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School starts soon: get your kids ready to pass their classes, not disease

August 2, 2012

Make sure children are up-to-date on whooping cough, other vaccines

OLYMPIA - Now’s the time to make sure children are protected from diseases before they start school. All vaccines required to enroll in school are available to children at no cost.

This is especially important because we’re in the midst of a whooping cough epidemic. Nearly 3,300 cases of whooping cough have been reported so far this year - more than has been reported in Washington since the early 1940s.

“We must be sure our kids start the school year on the right foot,” said State Health Officer Dr. Maxine Hayes, a pediatrician. “Unvaccinated kids are more likely to catch and spread serious illnesses like whooping cough. That’s why it’s so important to protect children from this and other preventable diseases.”

Washington’s youngsters need several vaccines before they can attend school and child care. Two vaccines protect against diphtheria, tetanus, and pertussis - or whooping cough. The DTaP vaccine is required for kids entering child care and kindergarten. One dose of Tdap vaccine is required for kids 11 and older in sixth through 11th grade.

Parents can find out which vaccines are required for school and child care attendance online. Be sure to ask for vaccination records from your health care provider for your children now so you’ll have enough time to get any immunizations they might need.

Kids who aren’t fully immunized may be sent home from school, preschool, or child care if a disease outbreak occurs. Last year a new law changed the process for parents or guardians to exempt their child from required immunizations. They must now fill out and submit an exemption certificate, signed by a health care provider verifying the provider has shared information on immunization benefits and risks.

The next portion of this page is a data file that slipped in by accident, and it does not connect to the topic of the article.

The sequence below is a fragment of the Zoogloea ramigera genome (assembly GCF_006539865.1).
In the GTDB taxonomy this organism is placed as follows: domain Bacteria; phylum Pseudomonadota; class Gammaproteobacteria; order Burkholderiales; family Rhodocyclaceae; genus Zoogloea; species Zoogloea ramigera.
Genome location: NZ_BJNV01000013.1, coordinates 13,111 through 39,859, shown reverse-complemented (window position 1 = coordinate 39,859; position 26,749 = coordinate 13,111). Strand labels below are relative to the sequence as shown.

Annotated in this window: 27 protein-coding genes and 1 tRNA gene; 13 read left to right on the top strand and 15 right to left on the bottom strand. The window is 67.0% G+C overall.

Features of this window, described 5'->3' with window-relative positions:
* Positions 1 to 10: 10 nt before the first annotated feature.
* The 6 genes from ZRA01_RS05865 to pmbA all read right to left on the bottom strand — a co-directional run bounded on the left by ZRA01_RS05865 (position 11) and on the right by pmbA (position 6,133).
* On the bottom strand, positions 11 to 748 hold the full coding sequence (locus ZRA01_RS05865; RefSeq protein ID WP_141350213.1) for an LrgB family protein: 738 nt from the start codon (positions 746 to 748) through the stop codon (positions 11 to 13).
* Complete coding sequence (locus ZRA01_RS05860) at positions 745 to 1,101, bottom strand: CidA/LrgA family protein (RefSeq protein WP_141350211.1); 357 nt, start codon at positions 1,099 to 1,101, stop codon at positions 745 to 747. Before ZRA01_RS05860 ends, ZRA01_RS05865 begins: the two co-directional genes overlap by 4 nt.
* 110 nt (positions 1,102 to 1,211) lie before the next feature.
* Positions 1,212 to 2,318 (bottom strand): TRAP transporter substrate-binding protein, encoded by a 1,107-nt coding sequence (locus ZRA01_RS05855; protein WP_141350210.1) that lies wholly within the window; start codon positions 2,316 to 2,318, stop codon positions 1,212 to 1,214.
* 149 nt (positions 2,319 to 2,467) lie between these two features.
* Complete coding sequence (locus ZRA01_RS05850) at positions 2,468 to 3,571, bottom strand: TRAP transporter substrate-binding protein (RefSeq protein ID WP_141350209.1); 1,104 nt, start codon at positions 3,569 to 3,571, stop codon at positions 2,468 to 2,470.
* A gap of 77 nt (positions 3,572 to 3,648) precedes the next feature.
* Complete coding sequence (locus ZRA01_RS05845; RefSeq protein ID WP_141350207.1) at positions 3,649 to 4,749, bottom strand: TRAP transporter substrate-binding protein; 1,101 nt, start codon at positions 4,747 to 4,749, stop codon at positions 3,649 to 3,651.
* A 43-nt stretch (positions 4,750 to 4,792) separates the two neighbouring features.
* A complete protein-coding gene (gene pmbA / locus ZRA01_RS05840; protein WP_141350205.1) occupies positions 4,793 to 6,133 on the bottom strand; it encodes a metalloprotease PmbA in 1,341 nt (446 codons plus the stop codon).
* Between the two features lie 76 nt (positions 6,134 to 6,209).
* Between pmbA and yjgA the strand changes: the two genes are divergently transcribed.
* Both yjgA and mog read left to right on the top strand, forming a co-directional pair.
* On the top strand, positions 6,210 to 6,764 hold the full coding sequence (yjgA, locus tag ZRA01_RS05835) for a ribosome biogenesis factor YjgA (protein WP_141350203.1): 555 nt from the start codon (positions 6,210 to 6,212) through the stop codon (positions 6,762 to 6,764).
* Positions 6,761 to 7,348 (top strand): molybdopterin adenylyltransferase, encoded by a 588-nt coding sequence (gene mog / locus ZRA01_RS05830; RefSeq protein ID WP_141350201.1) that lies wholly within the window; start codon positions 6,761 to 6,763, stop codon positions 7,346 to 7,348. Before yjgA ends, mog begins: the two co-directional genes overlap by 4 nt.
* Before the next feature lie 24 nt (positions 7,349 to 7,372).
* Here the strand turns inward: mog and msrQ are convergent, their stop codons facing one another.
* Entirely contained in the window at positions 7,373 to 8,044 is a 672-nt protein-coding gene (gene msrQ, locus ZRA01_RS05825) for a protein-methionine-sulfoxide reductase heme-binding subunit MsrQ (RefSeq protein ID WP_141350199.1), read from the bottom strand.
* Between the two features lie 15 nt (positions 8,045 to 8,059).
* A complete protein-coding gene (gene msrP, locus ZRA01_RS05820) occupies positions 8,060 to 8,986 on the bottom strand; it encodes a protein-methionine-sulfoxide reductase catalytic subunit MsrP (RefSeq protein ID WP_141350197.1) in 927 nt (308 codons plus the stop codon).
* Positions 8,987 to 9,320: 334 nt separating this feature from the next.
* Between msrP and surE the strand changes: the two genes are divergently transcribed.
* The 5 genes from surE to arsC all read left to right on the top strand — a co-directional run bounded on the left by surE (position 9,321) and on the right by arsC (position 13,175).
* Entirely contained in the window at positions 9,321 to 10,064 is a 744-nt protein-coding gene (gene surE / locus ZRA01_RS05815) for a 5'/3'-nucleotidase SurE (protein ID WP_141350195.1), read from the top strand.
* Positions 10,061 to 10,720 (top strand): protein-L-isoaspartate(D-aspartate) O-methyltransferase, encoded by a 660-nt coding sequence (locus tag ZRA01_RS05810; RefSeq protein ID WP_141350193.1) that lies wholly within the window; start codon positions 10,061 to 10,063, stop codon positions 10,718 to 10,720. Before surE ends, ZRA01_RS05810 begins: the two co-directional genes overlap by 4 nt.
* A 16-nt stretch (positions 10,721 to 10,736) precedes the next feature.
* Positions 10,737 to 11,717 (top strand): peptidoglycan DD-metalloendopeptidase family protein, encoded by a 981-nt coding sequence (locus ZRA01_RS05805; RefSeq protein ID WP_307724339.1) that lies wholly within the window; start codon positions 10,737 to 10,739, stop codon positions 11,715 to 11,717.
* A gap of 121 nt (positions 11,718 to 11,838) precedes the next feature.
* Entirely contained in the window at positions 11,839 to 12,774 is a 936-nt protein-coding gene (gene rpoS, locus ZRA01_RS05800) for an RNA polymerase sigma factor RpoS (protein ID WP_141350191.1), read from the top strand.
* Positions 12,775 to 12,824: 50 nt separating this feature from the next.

No-cost vaccines are offered for children up to age 19 through health care providers participating in the state’s Childhood Vaccine Program. They may charge an office visit fee and a fee to give the vaccine, called an administration fee. People who can’t afford the administration fee can ask the health care provider to waive the cost.

For help finding a health care provider or an immunization clinic, call a local health agency or the WithinReach ( Family Health Hotline at 1-800-322-2588.

The Department of Health website ( is your source for a healthy dose of information. Also, find us on Facebook and follow us on Twitter.

Contacts: Lonnie Malone, Immunization and Child Profile Office 360-236-3529
Tim Church, Communications Office 360-236-4077

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